When ever an object moves, it successively covers and uncovers surfaces that are farther away. This occlusion
and dis-occlusion always occurs precisely at the boundaries of the moving object and as such provide information
not only about the shape of the object but also about its velocity, transparency, and relative depth. Humans can
and do use this information, and the process has come to be called Spatiotemporal Boundary Formation (SBF).
Previous authors have used the wealth of experimental investigations into SBF to create a mathematical model
of the process. In this article we proposed a novel method to recover the orientation and velocity the local edge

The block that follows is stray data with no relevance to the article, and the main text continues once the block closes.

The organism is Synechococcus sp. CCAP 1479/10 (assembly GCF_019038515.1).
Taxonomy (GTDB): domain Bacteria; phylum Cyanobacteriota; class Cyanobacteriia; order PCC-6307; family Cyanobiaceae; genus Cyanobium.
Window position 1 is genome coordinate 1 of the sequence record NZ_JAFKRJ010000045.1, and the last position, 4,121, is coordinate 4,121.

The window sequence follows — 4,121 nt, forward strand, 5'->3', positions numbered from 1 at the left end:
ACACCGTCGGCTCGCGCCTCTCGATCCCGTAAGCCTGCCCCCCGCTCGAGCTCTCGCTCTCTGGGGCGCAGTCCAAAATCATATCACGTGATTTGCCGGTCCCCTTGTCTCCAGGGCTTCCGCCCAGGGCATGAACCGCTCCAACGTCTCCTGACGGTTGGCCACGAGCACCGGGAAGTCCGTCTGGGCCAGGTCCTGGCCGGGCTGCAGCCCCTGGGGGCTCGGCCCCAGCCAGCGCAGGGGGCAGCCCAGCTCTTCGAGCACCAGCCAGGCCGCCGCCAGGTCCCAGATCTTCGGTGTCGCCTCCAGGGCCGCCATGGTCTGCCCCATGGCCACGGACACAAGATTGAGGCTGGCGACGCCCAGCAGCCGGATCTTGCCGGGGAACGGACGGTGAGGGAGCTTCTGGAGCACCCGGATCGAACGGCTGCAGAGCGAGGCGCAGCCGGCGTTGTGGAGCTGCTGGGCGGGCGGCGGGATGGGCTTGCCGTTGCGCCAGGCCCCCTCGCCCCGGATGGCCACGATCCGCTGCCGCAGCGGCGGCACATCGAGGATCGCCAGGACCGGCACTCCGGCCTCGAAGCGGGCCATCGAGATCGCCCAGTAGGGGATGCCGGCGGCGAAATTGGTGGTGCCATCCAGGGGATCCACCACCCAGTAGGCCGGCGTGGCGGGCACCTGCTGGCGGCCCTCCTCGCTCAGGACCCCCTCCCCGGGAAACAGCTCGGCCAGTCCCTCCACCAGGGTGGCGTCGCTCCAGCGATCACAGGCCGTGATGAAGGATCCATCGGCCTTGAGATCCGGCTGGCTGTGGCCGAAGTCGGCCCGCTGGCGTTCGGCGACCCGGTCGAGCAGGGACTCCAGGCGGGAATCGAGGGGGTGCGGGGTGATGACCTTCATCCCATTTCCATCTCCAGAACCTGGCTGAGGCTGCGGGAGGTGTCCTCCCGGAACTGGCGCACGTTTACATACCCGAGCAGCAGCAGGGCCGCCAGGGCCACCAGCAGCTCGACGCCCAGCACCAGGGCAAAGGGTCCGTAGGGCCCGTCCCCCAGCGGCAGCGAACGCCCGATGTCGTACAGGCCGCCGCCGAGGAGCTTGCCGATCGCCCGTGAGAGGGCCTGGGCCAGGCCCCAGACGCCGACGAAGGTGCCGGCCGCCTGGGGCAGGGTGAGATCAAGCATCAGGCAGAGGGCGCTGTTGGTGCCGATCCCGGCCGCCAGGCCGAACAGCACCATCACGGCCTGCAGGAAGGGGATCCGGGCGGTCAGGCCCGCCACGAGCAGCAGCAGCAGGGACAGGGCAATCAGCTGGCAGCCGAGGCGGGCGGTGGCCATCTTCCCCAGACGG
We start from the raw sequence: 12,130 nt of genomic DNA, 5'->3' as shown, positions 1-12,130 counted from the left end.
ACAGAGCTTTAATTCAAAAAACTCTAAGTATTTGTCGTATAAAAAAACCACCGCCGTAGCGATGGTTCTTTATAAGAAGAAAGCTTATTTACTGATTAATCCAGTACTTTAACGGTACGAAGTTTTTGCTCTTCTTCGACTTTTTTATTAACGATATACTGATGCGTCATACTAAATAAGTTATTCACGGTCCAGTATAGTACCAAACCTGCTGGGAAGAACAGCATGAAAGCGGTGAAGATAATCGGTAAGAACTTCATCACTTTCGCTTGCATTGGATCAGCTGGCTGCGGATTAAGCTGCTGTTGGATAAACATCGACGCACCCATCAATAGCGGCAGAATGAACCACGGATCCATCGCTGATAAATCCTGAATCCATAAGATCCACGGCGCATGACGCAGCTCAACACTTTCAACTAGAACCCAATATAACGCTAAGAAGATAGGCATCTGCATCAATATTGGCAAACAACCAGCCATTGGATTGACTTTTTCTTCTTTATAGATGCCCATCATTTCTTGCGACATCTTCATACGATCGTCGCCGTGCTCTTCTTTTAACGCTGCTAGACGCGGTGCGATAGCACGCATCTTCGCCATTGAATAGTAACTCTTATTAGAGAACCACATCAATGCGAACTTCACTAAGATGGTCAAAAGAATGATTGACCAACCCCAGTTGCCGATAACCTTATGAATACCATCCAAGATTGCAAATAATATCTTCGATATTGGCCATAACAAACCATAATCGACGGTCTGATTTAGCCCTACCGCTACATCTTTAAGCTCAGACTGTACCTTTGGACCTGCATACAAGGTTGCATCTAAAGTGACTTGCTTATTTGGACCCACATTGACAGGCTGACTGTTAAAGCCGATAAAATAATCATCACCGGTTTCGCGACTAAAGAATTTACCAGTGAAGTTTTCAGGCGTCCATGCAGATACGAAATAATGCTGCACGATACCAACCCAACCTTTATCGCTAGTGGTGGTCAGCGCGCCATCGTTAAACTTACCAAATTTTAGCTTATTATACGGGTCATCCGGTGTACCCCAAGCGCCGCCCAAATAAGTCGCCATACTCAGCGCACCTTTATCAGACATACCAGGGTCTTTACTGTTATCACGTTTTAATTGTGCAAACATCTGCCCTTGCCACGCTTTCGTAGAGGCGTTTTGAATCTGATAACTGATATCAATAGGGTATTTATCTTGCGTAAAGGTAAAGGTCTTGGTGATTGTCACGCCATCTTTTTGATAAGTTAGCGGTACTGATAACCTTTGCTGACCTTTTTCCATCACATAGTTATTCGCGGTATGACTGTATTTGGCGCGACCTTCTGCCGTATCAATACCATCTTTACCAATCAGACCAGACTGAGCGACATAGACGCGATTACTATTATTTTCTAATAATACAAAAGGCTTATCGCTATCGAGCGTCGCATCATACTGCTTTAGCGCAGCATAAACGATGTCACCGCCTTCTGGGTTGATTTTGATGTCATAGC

segments of the moving objects which is more flexible, more robust, more compact, and allows the recovery of
edges that do not have a constant velocity. The method can be used in object segmentation algorithms or as a
pre-filter for machine-learning-based recognition algorithms in order to improve the overall result.